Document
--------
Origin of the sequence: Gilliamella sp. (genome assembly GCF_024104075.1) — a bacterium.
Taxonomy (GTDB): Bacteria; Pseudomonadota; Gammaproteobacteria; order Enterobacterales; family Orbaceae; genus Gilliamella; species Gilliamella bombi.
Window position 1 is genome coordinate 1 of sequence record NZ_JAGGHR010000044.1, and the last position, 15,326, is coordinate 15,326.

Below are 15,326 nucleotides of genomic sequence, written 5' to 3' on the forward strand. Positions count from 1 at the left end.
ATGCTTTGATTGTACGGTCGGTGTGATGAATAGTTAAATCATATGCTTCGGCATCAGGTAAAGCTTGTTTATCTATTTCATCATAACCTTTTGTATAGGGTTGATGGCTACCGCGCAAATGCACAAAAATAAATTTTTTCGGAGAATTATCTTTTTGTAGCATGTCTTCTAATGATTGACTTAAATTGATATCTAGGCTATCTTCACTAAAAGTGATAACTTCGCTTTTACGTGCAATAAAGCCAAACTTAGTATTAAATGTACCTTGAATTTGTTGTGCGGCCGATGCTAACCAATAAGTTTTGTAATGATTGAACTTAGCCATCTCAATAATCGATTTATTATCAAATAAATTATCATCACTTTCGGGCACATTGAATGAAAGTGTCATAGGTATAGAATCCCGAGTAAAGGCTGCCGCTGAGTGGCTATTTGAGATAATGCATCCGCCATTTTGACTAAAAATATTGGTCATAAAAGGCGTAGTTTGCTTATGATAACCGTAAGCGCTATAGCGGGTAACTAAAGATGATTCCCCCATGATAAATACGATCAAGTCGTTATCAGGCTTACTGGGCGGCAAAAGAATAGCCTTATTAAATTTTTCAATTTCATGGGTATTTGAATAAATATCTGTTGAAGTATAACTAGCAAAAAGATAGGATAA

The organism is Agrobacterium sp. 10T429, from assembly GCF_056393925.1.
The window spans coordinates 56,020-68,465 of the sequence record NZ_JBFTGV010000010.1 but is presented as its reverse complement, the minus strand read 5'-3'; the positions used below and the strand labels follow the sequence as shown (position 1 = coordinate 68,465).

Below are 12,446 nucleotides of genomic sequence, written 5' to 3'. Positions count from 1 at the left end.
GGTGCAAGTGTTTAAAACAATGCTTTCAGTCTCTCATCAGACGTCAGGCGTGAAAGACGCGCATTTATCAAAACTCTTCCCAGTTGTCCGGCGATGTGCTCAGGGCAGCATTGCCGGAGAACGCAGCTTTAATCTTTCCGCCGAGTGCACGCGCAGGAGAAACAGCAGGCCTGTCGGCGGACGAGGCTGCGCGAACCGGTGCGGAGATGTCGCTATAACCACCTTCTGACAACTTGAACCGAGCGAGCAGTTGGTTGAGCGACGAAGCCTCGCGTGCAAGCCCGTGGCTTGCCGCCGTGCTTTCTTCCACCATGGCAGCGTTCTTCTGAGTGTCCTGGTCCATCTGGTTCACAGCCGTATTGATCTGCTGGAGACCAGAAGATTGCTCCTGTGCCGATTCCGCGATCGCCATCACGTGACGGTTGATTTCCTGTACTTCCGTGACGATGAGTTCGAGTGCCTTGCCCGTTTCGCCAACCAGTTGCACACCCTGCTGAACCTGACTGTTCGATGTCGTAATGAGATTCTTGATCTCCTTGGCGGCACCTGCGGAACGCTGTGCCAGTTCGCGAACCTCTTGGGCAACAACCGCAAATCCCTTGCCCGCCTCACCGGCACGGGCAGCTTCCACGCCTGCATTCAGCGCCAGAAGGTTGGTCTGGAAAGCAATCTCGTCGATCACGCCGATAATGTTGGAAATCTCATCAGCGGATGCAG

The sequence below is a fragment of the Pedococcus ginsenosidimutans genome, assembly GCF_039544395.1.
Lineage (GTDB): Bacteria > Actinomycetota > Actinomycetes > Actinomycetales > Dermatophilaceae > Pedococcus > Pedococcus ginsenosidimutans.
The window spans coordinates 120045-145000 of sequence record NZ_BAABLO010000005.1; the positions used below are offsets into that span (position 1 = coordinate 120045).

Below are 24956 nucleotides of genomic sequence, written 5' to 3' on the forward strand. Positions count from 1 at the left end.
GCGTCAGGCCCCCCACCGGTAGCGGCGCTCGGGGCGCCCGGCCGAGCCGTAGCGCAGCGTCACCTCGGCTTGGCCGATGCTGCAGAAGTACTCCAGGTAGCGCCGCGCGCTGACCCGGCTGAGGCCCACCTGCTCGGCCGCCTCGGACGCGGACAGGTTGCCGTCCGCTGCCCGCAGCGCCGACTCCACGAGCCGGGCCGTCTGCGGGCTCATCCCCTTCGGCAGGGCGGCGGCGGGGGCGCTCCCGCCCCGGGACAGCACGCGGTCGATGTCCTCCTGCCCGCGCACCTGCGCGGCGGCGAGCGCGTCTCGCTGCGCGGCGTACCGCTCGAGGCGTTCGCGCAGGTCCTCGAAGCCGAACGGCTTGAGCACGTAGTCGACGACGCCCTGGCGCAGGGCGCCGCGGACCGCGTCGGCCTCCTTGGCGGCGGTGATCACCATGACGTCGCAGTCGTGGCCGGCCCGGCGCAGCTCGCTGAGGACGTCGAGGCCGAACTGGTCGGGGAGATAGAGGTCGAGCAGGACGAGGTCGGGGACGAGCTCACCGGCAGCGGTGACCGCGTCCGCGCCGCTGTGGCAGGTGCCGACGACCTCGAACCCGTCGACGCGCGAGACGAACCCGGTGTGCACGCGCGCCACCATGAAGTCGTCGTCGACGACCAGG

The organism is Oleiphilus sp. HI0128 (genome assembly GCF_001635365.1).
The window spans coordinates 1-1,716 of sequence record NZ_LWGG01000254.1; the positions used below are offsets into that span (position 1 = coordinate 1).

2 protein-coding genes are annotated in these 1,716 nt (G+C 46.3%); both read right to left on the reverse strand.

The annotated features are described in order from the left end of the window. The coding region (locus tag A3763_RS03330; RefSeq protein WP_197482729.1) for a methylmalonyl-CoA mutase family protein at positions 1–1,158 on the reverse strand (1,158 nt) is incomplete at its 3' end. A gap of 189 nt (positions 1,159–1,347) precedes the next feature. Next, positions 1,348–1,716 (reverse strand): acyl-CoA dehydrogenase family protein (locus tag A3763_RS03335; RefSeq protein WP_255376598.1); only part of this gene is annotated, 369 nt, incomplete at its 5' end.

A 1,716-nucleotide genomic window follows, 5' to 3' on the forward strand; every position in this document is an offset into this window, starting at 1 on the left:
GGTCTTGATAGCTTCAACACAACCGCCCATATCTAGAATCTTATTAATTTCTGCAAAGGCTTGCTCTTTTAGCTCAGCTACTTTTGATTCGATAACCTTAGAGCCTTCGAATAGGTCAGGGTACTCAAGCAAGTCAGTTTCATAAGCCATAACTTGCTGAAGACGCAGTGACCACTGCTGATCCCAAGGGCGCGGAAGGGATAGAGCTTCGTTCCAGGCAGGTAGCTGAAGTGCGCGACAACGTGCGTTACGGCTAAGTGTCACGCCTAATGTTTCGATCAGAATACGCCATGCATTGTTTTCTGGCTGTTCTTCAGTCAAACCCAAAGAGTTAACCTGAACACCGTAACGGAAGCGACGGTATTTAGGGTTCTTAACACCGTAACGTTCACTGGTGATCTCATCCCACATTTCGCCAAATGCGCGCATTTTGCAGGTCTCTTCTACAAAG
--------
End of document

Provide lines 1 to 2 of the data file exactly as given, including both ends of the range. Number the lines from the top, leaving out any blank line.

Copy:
Origin of the sequence: Gilliamella sp. (genome assembly GCF_024104075.1) — a bacterium.
Taxonomy (GTDB): Bacteria; Pseudomonadota; Gammaproteobacteria; order Enterobacterales; family Orbaceae; genus Gilliamella; species Gilliamella bombi.